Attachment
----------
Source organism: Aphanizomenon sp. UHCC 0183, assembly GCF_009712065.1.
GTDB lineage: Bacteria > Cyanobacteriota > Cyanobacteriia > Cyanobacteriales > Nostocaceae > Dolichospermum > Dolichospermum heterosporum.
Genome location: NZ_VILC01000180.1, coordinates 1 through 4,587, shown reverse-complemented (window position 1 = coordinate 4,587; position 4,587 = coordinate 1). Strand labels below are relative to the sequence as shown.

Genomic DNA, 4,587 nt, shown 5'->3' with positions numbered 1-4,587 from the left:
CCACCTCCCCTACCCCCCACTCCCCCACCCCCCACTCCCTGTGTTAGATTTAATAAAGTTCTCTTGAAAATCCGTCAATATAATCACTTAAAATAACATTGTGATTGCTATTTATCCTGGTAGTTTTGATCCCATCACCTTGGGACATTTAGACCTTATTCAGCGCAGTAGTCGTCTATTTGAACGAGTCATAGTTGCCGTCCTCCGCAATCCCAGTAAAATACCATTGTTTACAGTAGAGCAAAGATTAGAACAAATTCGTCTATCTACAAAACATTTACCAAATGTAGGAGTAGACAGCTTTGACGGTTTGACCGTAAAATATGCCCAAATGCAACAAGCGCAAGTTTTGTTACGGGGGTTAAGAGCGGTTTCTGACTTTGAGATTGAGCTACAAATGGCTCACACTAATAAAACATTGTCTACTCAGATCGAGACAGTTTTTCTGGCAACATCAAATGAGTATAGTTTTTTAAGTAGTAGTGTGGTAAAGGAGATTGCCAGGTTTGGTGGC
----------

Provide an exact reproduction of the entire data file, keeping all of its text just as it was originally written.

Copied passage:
Source organism: Aphanizomenon sp. UHCC 0183, assembly GCF_009712065.1.
GTDB lineage: Bacteria > Cyanobacteriota > Cyanobacteriia > Cyanobacteriales > Nostocaceae > Dolichospermum > Dolichospermum heterosporum.
Genome location: NZ_VILC01000180.1, coordinates 1 through 4,587, shown reverse-complemented (window position 1 = coordinate 4,587; position 4,587 = coordinate 1). Strand labels below are relative to the sequence as shown.

Genomic DNA, 4,587 nt, shown 5'->3' with positions numbered 1-4,587 from the left:
CCACCTCCCCTACCCCCCACTCCCCCACCCCCCACTCCCTGTGTTAGATTTAATAAAGTTCTCTTGAAAATCCGTCAATATAATCACTTAAAATAACATTGTGATTGCTATTTATCCTGGTAGTTTTGATCCCATCACCTTGGGACATTTAGACCTTATTCAGCGCAGTAGTCGTCTATTTGAACGAGTCATAGTTGCCGTCCTCCGCAATCCCAGTAAAATACCATTGTTTACAGTAGAGCAAAGATTAGAACAAATTCGTCTATCTACAAAACATTTACCAAATGTAGGAGTAGACAGCTTTGACGGTTTGACCGTAAAATATGCCCAAATGCAACAAGCGCAAGTTTTGTTACGGGGGTTAAGAGCGGTTTCTGACTTTGAGATTGAGCTACAAATGGCTCACACTAATAAAACATTGTCTACTCAGATCGAGACAGTTTTTCTGGCAACATCAAATGAGTATAGTTTTTTAAGTAGTAGTGTGGTAAAGGAGATTGCCAGGTTTGGTGGC